I thrive on order, tidy desk, tidy mind, a place for everything and everything in its place and so on. So long as my environment is in order my mind can cope. Now however, I'm learning to cope in utter disorder. We've just moved into the farm homestead which has been the family seat for numerous generations. It is a wonderful place for so many reasons and we are so happy to be here. In the words of Mr. 3, "I like it here, everything is good." With this lofty legacy however, comes numerous generations of accumulated items and memorabilia that we are now the custodians of. To move in, we first have to decide what items we wish to share our living space with, and which to tuck away. Then, we need to make space for the items we brought with us.
This won't elicit sympathy from anyone and I'm certainly not looking for any but the experience has thrown me into huge disorder of my physical surrounds. For my mind, with its simple analogue operating system, it is a challenge. I'm running through the house using my hands as blinkers so I can't see all of the unpacked boxes. I know not where my knick-knacks are!
Exiting the vortex of chaos
I'm taking a deep breath and practising acceptance though. This is all going to take time and while that goes on it is still business as usual as far as the farm and writing are concerned. I'm definitely more apt to cope with this still as I realised how to drain the power out of the vortex of chaos.
We recently returned from a family holiday in Fiji. It was so glorious that I had to make sure I hadn't died and gone to heaven. Then I realised that no one has to change dirty nappies in heaven so I was most definitely still in the physical realm.
Admittedly, we won't just be popping over to Fiji every time life's extreme weather systems take hold, but I did come to a crucial realisation. You can cope with anything for any length of time so long as you know that relief is coming. You have to have something to look forward to. For us, it was quiet family time in Fiji, for you it might be crossing the Atlas Mountain range on a penny farthing, whatever floats your boat. But there needs to be something to keep moving forward towards when things get tough, you have to know there is the other side.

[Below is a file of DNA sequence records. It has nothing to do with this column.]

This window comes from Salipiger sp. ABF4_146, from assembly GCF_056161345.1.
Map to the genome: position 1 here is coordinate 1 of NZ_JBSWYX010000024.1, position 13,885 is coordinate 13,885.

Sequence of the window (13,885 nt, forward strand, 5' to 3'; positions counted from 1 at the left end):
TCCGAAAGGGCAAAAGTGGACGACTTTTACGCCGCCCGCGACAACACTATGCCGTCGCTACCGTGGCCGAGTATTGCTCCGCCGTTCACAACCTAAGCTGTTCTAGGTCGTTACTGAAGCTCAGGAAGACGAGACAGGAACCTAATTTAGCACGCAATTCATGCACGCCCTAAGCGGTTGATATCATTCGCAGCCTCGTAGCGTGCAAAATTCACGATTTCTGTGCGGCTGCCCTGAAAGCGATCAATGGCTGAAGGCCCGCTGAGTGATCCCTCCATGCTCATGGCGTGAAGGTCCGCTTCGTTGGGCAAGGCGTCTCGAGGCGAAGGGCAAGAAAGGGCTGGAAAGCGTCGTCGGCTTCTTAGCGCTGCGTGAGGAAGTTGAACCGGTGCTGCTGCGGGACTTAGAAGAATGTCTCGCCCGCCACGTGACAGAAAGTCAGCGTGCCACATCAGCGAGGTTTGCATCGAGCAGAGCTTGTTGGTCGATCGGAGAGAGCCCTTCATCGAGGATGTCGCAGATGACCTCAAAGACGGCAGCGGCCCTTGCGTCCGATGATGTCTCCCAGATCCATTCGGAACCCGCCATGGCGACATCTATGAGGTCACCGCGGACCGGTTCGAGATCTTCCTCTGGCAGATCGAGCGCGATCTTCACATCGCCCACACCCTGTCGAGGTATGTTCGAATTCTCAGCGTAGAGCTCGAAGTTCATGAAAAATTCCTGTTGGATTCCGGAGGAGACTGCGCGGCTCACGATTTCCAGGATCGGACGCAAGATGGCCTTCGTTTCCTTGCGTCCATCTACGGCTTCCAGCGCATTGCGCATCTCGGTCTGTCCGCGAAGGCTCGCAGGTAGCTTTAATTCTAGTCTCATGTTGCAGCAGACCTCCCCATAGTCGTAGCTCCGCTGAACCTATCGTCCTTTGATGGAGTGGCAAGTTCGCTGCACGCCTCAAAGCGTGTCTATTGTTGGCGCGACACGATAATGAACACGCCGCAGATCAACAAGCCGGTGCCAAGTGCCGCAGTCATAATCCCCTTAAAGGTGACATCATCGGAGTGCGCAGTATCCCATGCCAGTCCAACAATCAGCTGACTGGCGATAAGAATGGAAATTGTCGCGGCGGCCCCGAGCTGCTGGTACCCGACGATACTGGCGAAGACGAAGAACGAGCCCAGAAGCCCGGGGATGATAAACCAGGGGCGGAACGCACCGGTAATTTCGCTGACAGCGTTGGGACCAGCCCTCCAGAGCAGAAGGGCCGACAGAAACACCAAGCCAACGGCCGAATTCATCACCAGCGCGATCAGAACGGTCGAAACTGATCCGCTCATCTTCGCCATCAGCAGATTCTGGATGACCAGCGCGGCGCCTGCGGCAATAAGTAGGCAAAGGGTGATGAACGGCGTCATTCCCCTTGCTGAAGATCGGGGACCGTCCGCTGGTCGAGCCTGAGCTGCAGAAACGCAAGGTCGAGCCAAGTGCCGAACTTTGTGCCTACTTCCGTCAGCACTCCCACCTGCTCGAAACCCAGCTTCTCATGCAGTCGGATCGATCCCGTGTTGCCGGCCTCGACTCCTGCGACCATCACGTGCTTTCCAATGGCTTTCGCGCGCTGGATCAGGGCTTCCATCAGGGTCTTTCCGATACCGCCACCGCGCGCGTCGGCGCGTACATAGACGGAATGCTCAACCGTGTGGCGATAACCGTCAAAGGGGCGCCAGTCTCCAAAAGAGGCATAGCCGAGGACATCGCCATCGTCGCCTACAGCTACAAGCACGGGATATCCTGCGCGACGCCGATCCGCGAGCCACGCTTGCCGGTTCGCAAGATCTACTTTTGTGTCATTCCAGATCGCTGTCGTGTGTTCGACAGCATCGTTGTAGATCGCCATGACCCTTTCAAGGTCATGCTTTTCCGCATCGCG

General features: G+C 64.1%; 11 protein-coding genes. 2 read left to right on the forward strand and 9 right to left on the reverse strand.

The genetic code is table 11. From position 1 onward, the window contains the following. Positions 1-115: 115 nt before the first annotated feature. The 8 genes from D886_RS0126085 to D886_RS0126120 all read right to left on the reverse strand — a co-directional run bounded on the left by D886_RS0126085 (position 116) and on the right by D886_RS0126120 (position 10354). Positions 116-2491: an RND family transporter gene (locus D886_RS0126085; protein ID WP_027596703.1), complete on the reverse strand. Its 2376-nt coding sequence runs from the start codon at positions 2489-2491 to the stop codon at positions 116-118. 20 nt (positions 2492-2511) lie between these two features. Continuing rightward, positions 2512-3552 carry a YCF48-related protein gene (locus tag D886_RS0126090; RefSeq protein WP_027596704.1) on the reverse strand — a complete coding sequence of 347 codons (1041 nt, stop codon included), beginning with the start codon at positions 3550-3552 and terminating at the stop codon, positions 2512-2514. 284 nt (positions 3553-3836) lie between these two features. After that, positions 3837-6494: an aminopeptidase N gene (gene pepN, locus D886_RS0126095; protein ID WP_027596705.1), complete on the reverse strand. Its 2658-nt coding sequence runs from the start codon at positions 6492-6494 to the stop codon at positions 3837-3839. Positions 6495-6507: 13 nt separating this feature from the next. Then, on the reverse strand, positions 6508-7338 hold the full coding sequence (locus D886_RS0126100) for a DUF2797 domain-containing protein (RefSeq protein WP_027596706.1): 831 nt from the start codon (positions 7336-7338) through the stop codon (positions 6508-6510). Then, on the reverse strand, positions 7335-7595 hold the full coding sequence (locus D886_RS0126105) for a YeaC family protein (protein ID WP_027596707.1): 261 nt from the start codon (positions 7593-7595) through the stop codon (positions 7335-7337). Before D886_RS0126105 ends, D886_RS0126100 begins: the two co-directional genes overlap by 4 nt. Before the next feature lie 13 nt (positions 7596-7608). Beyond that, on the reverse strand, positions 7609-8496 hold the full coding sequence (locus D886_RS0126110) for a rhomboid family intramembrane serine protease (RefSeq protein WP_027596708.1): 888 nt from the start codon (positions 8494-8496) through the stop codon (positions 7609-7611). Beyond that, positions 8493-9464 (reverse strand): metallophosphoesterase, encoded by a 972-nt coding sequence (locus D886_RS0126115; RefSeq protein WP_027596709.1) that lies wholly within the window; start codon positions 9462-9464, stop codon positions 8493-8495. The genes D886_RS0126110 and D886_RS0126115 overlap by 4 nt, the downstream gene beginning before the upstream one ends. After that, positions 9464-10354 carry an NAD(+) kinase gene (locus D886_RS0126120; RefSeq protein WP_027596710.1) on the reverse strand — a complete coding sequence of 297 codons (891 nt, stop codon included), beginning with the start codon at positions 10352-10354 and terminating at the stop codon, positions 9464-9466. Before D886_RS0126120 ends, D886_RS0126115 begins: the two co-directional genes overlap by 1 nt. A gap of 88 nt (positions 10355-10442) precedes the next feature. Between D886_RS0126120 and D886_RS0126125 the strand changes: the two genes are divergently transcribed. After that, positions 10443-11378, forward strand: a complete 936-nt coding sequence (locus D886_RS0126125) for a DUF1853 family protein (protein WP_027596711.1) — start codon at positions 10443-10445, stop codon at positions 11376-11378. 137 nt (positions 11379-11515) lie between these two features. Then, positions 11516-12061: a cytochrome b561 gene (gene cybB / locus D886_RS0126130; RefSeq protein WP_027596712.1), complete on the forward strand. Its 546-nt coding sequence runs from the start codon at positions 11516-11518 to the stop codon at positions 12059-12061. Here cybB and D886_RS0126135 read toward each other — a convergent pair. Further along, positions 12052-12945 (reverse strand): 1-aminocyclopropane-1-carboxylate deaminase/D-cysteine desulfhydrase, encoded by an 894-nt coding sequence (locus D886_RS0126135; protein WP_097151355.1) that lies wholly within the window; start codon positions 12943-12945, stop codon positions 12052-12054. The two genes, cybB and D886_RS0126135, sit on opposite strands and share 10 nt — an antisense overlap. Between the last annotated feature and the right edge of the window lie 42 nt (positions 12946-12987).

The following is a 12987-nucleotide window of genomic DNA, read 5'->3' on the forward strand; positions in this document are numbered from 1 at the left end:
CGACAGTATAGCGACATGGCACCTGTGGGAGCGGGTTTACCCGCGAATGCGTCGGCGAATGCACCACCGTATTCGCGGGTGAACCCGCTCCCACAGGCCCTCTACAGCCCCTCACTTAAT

I managed to exit the vortex of chaos by allowing time to take an intermission from our everyday lives and step into an alternative reality for a moment of restorative calm.
I'm short of the next thing to trudge on towards so I think I need to plan a little weekend break away somewhere and I'll then be ready for anything...
The hamster returns to the wheel
The power was drained from the vortex and although things are laughably chaotic at the moment I can approach it in a much better, more objective frame of mind.
After all, how do you eat an elephant? One bite at a time. One bite at a time.
Thursday, 21 April 2016
Little tufts of hair all over the carpet
Following on from the utterly serene, nurturing and productive experience of my mini writers' retreat with Sarah Leov, I soon returned home to be overwhelmed by a tsunami of urgent non-writing-related paperwork. It was detailed, time-consuming and entirely frustrating. I'd just come back, feeling invigorated and enriched by the juices of creativity, but all too soon bumped back down to earth with a dull thud.
It's not that I don't also get great satisfaction in the other work that I do, it's just that I'd like to be able to be taking great leaps and bounds forwards in all aspects of my life all the time. That doesn't sound unreasonable does it?? For a current assignment I'm doing I was asked, 'what writing problems do you still have to overcome?' To which I answered:
And so on.
But in this frustration I understand that I am not alone. After a few phone calls to friends where they patiently endured my venting, I decided to accept the status quo and find a way to get on with it.
How to achieve acceptance, peace of mind, tranquillity, a meditative state and true, all-encompassing serenity
Ok, fine, that might be taking things a little bit too far but I did surprise myself with my ability to achieve acceptance and progress in a little under five minutes.
The fact of the matter was, there was no way I was going to be able to make any further progress with my writing projects if I first didn't overcome the paperwork tsunami. So post venting I grasped at the quickest, cheapest straws that I could.